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  • A digital illustration of an older Black woman crossing the street. She wears a purple dress and is looking off into the distance. Close behind her, two bright yellow car headlights loom. In the background, city skyscrapers and smog crowd the sky.
    Magazine

    Walking with my mother

    In 2017, my mother was diagnosed with Alzheimer’s. The city she once navigated with ease became dangerous and confusing, and I learned that it was worsening her symptoms. As a daughter and an urban planner, I wondered: what would a city built for disabled people’s safety and ease look like?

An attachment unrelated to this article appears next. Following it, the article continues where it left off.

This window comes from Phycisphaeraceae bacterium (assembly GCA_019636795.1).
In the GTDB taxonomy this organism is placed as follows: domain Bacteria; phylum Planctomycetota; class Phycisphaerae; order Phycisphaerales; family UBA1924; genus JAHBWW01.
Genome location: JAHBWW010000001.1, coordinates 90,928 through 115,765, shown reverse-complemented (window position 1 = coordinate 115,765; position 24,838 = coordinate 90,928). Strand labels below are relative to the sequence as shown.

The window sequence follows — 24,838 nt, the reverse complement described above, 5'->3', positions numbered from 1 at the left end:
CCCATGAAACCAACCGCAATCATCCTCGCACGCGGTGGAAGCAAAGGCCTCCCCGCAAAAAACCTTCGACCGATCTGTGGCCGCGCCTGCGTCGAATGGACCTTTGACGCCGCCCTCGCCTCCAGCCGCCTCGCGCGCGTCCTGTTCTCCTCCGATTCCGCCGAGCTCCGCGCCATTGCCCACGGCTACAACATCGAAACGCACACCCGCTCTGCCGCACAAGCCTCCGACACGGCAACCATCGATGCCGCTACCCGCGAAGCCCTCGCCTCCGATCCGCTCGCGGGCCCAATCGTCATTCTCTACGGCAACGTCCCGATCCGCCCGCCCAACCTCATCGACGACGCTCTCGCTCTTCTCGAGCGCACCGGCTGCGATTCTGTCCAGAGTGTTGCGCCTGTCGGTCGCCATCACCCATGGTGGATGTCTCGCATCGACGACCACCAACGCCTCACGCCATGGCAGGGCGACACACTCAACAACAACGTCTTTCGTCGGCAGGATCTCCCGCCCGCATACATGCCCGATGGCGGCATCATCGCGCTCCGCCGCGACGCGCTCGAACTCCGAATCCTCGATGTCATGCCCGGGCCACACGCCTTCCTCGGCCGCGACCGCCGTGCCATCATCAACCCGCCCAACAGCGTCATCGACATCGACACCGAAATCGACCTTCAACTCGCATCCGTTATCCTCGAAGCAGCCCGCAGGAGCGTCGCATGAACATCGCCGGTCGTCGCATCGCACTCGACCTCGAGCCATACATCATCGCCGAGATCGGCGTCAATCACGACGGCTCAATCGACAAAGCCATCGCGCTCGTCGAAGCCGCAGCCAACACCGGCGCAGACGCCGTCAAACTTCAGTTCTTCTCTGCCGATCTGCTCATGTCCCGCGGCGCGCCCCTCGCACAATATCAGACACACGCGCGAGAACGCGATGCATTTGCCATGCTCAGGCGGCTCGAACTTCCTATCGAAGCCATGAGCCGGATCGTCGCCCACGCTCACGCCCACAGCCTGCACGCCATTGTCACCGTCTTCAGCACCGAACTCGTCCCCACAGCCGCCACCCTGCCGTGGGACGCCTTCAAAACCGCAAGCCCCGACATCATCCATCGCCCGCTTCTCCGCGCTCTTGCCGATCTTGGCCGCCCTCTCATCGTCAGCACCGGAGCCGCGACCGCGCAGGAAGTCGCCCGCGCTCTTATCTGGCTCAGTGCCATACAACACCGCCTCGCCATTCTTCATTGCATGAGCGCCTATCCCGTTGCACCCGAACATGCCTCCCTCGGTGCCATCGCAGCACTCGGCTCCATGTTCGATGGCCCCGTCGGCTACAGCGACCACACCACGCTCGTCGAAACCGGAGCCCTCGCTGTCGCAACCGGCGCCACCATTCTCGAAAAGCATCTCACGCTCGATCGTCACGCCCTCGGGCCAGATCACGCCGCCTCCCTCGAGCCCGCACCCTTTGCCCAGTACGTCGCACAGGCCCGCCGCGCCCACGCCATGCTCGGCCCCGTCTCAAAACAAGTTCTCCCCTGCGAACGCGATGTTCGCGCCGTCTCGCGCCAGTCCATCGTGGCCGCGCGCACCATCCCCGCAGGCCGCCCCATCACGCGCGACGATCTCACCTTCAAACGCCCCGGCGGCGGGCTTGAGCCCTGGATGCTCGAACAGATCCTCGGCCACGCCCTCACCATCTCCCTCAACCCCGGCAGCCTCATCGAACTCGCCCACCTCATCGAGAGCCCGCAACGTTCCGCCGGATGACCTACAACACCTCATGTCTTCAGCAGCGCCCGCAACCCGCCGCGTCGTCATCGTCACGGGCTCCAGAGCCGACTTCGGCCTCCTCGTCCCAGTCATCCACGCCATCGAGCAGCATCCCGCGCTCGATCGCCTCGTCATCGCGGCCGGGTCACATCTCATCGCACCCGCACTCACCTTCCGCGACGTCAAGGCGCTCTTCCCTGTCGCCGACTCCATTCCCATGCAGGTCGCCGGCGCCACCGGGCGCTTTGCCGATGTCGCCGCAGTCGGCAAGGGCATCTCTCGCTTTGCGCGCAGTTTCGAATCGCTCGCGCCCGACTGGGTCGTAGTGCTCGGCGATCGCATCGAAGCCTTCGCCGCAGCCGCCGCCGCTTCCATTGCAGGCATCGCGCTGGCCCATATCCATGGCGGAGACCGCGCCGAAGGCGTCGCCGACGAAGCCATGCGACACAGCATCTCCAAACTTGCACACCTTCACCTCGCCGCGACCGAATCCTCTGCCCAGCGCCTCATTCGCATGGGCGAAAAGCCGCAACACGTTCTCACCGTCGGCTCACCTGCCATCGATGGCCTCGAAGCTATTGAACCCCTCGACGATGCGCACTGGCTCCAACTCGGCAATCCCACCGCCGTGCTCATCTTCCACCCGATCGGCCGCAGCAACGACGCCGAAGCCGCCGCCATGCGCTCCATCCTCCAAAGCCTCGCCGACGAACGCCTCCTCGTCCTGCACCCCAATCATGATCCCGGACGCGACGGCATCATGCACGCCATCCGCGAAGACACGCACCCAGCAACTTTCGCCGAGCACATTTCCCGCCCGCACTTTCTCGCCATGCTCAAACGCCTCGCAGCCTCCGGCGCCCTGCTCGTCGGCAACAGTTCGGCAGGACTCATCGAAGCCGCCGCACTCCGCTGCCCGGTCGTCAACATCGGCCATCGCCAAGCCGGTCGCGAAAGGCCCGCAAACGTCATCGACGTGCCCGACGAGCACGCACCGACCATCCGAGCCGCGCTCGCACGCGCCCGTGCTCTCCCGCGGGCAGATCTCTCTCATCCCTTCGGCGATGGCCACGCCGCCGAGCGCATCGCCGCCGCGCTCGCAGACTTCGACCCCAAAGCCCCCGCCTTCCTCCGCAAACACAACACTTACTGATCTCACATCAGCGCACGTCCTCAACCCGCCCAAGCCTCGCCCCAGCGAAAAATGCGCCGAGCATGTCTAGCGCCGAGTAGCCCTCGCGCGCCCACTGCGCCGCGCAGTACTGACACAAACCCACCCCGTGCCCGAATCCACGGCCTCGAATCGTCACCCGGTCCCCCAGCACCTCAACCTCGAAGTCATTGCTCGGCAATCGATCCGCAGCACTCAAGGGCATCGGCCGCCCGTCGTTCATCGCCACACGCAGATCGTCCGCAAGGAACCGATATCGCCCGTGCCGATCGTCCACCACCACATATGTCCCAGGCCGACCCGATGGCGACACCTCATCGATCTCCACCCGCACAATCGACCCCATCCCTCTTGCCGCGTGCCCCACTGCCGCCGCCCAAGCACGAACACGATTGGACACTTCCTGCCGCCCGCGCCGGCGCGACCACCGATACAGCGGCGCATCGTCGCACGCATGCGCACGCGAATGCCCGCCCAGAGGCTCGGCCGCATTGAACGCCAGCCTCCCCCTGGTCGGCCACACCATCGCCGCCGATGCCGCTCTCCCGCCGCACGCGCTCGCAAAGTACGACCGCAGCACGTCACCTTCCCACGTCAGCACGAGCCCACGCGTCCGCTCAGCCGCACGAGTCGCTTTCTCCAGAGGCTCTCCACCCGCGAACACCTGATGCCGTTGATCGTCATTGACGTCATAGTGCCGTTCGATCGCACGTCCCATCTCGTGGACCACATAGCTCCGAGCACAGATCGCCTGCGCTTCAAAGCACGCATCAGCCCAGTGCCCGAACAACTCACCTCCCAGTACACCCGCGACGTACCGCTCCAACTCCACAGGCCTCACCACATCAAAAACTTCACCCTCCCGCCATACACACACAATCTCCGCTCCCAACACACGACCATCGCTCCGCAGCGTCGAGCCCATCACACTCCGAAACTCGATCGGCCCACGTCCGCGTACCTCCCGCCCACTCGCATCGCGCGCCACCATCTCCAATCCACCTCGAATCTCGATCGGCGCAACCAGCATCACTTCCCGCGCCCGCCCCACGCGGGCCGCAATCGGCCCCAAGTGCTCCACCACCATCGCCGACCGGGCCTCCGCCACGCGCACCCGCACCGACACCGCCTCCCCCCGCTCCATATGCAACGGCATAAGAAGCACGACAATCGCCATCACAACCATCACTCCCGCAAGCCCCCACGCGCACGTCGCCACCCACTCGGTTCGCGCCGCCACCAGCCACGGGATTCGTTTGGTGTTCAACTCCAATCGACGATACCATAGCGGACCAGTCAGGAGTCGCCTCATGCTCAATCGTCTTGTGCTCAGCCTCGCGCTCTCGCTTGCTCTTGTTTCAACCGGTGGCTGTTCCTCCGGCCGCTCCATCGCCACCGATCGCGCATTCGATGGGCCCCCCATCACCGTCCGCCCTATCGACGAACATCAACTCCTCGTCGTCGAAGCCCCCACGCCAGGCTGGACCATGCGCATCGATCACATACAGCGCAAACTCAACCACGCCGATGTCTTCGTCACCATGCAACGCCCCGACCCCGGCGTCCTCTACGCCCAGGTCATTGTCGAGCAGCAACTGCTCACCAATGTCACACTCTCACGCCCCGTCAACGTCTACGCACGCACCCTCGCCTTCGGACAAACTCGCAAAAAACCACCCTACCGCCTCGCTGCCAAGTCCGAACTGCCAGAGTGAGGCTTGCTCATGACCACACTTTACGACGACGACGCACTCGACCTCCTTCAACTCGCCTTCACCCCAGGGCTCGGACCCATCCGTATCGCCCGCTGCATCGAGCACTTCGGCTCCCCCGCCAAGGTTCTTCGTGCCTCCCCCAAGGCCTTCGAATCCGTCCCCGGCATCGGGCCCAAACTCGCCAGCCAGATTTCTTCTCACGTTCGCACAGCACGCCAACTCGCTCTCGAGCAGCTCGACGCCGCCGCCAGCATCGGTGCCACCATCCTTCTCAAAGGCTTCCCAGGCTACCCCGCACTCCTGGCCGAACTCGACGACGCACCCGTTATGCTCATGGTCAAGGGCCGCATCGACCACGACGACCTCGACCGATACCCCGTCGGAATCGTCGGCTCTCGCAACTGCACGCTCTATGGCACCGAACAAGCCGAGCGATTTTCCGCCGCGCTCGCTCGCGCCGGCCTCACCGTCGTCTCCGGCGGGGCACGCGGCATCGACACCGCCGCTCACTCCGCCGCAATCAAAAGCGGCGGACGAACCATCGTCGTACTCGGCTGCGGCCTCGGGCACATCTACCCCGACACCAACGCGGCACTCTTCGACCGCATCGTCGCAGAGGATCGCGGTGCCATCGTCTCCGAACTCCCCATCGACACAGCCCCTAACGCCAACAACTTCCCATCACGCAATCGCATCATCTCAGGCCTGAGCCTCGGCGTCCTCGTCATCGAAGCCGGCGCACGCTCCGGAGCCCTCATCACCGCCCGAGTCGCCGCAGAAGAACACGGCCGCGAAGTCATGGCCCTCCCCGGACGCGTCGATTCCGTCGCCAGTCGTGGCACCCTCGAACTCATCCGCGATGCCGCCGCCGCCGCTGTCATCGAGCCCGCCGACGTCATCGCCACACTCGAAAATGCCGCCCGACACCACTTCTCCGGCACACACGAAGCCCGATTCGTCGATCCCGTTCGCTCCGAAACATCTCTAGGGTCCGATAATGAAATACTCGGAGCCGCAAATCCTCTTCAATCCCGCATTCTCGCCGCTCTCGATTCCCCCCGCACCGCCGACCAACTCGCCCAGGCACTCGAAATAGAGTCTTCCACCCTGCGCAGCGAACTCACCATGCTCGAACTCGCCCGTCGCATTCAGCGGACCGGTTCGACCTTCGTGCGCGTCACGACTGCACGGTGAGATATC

• Online-only

    The residents of the Happiness Inn

    In Niagara Falls, Ontario, low-income seniors are left with no choice but to move into an uninhabitable motel: the Happiness Inn.

  • A group of disabled queer Black folks talk and laugh at a sleepover, relaxing across two large beds. Everyone is dressed in colorful t-shirts and wearing a variety of sleep scarves, bonnets, and durags. On the left, two friends sit on one bed and paint each other’s nails. On the right, four people lounge on a bed: one person braids another’s hair while the third friend wearing a C-PAP mask laughs, and the fourth person looks up from their book. In the center, a bedside lamp illuminates the room in warm light while pill bottles adorn an end table.
    Online-only

    Abolish long-term care

    We don’t need to confine elderly and disabled people to deadly and dehumanizing institutions. What if they lived in the community and received at-home care from a support worker?